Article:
Thursday, April 8, 2010

day ninety-nine: the how to’s of room time for preschoolers

“Soon it was time for Jakie to play in his play pen, so Josiah and I got to play together. Next thing I knew, we were in trouble! Mommy came into the room and said that it looked like a tornado went through. We did it again! We got too many things out at one time. We had stuff all over the living room: Legos, cars and trucks, Duplo people, books, and stuffed animals. It took us FOREVER to clean it up---even with Kara’s help. Josiah and I had to each do an extra fifteen minute chore with Mommy because we forgot the rule about getting out too many things at one time. “*

A couple of days ago, I described the benefits of room time for preschoolers.** Room time for the preschooler is not that different from play pen time for toddlers except that (1) it is generally a longer time period; (2) it is not contained (like in a playpen or crib but is in a room that you trust the child to play in); and (3) more choices and activities are provided for the child.

If you began playpen time with your child when he was younger, room time will likely become a logical, easy transition. When you can trust your preschooler (or older toddler) to play in a room alone (or with a sibling) without getting other things out, etc., he can probably move from playing in the playpen or crib to playing in his bedroom or other room that is near where you will be during that time.

If you have a scattered preschooler who does not play well alone or does not focus well, you might want to follow the steps below for implementing room time:

1. Create a “busy basket,” closet, or cupboard in which you will store his room-time-only activities and toys. (This weekend I will review some sites and activities to consider putting in your room time area.)

2. Build your preschooler’s curiosity and appetite for this special time by making a big deal out of your preparations. Let him have a “sneak peek” of things you pick up at yard sales, thrift stores, etc. As you are preparing to begin implementing room time, explain to your preschooler that you are gathering activities that he might enjoy doing by himself uninterrupted that will help him get ready for kindergarten—and be lots of fun. Be sure you do not act as though you are preparing punishment for him (i.e. “room time”)—especially if he is used to getting sent to his room for punishment.***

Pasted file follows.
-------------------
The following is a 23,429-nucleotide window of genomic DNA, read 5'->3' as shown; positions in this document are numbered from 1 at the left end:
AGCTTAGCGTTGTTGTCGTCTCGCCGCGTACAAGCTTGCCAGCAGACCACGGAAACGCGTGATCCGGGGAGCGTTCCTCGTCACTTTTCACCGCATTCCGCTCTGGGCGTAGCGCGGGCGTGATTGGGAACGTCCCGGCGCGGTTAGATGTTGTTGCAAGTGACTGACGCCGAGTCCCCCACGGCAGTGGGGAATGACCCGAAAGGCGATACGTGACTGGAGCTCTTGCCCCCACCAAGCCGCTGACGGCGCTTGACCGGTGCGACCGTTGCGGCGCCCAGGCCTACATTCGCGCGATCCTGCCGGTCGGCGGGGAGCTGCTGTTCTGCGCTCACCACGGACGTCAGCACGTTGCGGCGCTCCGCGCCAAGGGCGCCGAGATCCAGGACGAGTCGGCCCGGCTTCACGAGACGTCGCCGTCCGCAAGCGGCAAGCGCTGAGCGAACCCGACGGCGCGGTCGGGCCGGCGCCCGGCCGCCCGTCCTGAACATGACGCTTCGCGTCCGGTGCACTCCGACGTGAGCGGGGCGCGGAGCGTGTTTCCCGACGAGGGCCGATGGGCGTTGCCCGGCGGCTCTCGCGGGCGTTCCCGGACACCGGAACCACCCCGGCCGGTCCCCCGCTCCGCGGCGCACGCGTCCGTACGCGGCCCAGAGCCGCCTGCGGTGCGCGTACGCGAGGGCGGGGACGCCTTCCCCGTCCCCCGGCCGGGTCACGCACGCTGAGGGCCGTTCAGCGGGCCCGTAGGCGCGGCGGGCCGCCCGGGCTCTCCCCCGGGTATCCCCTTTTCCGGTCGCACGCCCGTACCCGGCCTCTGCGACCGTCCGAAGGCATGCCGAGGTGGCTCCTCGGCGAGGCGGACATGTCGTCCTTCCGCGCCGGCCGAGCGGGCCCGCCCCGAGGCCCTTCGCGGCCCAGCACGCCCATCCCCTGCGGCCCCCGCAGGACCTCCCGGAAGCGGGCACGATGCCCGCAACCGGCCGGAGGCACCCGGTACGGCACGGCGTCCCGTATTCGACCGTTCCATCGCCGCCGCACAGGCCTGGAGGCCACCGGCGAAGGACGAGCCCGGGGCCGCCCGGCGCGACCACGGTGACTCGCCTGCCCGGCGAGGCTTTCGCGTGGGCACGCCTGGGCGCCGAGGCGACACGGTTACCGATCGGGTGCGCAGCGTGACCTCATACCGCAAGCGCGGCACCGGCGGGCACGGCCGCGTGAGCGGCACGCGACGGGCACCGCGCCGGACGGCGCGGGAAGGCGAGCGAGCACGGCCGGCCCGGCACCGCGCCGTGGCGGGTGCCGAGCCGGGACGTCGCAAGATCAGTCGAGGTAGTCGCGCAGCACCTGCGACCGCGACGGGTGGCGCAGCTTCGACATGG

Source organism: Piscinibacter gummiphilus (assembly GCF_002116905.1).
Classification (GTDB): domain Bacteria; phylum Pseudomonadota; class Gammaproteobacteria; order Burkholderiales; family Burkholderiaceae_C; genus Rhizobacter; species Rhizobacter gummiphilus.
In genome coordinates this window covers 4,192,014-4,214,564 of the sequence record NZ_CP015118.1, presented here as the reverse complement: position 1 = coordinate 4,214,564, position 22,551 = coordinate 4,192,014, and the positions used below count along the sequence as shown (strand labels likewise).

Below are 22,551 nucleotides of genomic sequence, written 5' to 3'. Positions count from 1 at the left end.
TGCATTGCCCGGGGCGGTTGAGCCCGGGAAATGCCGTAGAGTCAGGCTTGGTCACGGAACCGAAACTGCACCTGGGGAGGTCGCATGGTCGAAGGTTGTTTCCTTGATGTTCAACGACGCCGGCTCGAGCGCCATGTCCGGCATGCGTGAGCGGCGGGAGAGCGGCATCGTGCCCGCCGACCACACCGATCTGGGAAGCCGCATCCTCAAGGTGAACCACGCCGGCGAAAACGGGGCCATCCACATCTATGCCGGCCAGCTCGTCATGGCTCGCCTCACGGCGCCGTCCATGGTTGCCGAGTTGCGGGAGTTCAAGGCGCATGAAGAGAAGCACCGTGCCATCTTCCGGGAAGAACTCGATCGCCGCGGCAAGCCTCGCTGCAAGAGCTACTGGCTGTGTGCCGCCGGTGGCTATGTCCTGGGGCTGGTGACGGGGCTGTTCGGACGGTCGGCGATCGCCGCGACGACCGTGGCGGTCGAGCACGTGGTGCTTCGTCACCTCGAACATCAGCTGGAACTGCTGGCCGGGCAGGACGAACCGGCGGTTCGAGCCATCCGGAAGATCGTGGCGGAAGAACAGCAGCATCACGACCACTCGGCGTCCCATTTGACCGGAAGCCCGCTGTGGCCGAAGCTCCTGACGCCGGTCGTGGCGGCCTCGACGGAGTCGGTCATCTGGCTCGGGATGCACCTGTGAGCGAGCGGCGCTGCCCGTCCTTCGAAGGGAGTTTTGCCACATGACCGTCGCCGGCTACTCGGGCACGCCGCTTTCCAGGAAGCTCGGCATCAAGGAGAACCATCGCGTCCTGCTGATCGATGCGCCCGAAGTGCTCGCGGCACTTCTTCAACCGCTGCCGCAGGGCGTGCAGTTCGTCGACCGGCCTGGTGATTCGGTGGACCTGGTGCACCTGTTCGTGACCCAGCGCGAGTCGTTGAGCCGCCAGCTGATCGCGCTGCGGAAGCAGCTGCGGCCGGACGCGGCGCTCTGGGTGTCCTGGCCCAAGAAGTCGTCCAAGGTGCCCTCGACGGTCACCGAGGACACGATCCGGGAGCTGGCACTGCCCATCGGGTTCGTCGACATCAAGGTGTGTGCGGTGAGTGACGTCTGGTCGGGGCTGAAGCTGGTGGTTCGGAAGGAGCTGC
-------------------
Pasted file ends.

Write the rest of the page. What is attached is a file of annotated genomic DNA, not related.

3. Tell him a couple of days before you begin that “on Monday, we’re going o start your room time,” so you do not just spring it on him suddenly and expect him to be okay playing alone (if he is not used to doing things by himself).

4. Choose the second-most-intensive time of your day in terms of time needed to get things done, and get him all set up with one or two activities and tell him that you will be back to check on him in ten minutes or so. (We used audios for our children at all ages, and usually had a story tape playing for the child too, unless he was playing alone while he listened to our read aloud time.)

5. Have him play for however long he can be content—without pushing it. Then help him clean up his activities and put the basket away. (Keep the “room time” activities out of reach except for during room time.)

6. Praise him for his focusing skills and independence.

Note about room-time activities: When our kids were little, I had a set of activities and toys that they used for room time (i.e. “busy basket”) that they could do alone. I also had another basket or tub filled with things that the older kids could do with them. The latter was filled with things that were either two-people activities or that the younger child could not necessarily do alone but would enjoy doing with someone.

*For the complete story of “Jonathan’s Journal, follow this link:

**Benefits of room time for preschoolers and toddlers:

***Note: If you use “time out” in your child’s bedroom for punishment, you may or may not want to use his bedroom for room time. We rarely used time out (except for rare occasions in which we were trying to fit the consequence of isolation with anti-social behavior, such as fighting, not sharing, etc.—if you do not treat others kindly, you will not have any friends). We felt the benefits of time out were extremely limited—and continue to see this as parents tell us “When I send him to his room, he says, ‘Fine. I like to be alone anyway.’” If using his bedroom is a potential problem, use a den or your bedroom.

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